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The daily life of a medical resident..
a.k.a "It's 2 AM and I'm looking at urine outputs."
Something more light-hearted. 
Mon, May. 17th 2010
Looking back, I see that a significant portion of my entries have dealt with suffering, death and other generally "downer" subjects.

So I'll tell you about Mr. B.

First off, Mr. B cracked me up. He had significant psychological pathology, along with some developmental delay, but his demeanor was as happy and pleasant - not something I routinely count on during my day.

There's a wise quote that counsels Doctors not to take offense at anything a sick man says to us. It's good advice - it reminds us that we frequently see typically kind people in a position where they're in pain, scared and often alone. They say and do things they never would under normal circumstances.

Of course, I'm reminded frequently that the people we deal with are thoroughly unpleasant, strung out on any number of illegal substances and enjoy abusing the hospital perks of a warm, clean bed, free television and food brought to you three times a day.

So I will absolutely take happy-go-lucky any day, even if the first day I met him I nearly documented "Pt's ileus and constipation has resolved, as he has now passed sufficient stool to fingerpaint with." (I ended up with him just passing "stool.")

So yes, Mr. B was covered in his own poo the first time I met him, and still remains one of my favourite patients.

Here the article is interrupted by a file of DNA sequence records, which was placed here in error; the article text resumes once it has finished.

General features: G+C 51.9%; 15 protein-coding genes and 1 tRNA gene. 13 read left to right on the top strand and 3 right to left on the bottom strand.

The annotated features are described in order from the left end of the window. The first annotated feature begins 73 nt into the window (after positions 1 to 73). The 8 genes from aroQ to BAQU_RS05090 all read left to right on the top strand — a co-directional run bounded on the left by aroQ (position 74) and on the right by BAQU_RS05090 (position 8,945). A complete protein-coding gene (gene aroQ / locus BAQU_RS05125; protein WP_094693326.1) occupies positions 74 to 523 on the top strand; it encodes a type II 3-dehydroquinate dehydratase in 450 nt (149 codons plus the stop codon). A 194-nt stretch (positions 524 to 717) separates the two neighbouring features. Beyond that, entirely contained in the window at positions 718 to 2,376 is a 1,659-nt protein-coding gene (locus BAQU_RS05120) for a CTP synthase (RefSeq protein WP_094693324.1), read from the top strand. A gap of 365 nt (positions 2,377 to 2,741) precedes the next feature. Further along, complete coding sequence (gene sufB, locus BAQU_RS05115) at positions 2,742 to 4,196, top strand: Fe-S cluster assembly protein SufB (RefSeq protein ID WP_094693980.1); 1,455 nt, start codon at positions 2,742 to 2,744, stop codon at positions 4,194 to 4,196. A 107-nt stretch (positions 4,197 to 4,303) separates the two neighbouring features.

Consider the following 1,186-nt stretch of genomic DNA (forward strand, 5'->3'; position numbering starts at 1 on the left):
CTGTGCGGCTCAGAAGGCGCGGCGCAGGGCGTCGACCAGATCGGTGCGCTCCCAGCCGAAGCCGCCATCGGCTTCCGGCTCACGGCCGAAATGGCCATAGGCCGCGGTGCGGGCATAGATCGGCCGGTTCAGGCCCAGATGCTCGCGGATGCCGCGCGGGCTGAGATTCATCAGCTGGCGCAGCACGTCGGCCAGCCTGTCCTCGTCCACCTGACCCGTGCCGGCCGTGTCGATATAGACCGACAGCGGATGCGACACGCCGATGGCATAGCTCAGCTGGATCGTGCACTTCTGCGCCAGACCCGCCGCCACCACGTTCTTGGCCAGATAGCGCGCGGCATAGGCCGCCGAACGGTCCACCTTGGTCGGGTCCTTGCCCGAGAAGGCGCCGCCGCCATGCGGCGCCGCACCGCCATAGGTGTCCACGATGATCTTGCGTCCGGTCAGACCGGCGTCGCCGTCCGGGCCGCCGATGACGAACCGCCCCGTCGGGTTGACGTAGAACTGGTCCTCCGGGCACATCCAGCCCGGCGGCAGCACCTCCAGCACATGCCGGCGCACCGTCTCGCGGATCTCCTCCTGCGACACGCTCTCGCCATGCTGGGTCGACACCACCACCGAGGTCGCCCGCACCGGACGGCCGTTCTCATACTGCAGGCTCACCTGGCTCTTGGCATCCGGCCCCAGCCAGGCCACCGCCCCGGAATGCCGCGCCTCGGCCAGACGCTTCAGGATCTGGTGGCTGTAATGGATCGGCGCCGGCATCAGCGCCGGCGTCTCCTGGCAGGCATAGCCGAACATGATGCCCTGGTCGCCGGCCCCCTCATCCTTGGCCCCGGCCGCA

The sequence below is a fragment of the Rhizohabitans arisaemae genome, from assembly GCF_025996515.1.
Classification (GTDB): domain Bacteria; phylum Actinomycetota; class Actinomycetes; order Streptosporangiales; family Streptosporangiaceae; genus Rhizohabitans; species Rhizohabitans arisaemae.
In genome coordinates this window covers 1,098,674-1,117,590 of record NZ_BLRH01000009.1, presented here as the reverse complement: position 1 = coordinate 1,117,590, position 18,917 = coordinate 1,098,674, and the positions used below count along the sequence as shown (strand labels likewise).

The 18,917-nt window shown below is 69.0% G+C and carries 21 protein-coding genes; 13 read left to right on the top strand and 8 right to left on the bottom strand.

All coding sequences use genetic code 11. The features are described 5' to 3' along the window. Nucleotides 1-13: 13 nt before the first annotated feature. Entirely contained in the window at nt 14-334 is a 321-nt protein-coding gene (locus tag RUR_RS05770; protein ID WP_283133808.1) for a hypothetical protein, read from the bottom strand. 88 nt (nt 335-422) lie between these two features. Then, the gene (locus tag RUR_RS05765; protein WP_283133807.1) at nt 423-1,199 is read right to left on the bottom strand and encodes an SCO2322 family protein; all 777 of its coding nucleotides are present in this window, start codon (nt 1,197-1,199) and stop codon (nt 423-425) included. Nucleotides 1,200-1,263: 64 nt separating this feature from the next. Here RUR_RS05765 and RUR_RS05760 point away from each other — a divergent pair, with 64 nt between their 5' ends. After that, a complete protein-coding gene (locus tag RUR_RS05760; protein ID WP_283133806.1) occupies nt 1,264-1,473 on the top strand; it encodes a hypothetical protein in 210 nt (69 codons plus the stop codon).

He remembered who came to see him, and would light up when the whole team tromped into his room. He would sing songs, typically at the urging of my upper level resident who found his musical stylings endlessly hilarious.

Did I mention the songs were topical?

He would sing about the cartoons on his television, his "Good poo poo!", and purple popsicles. (The day we restarted his diet to clears).

His "Going Home" song the day of discharge was pretty impressive. I think he borrowed a bit from "Sweet Chariot", actually.

So few of my stories end with a nice, pleasant person going home cured of their illness, but that's exactly how this story ends. Well, with that and a big musical number. :)
Wayne State University Class 2009
Thu, May. 20th 2010 (UTC)
I've always admired, Kat, the joy which comes out in your medical writings. More than any other medical blogger I read -- and I read not a few -- it's clear in your writings that you truly love what you do, not as a duty, not as a calling, but for it's own sake. And I admire that very, very much.

If a lot of your stories are "downers" despite that, it's only because your writing, like the best of writing, is a mirror of reality.

Never stop writing, Kat. And never stop believing.

Sun, Jul. 4th 2010 (UTC)
I'm adding this journal to my friends list :)
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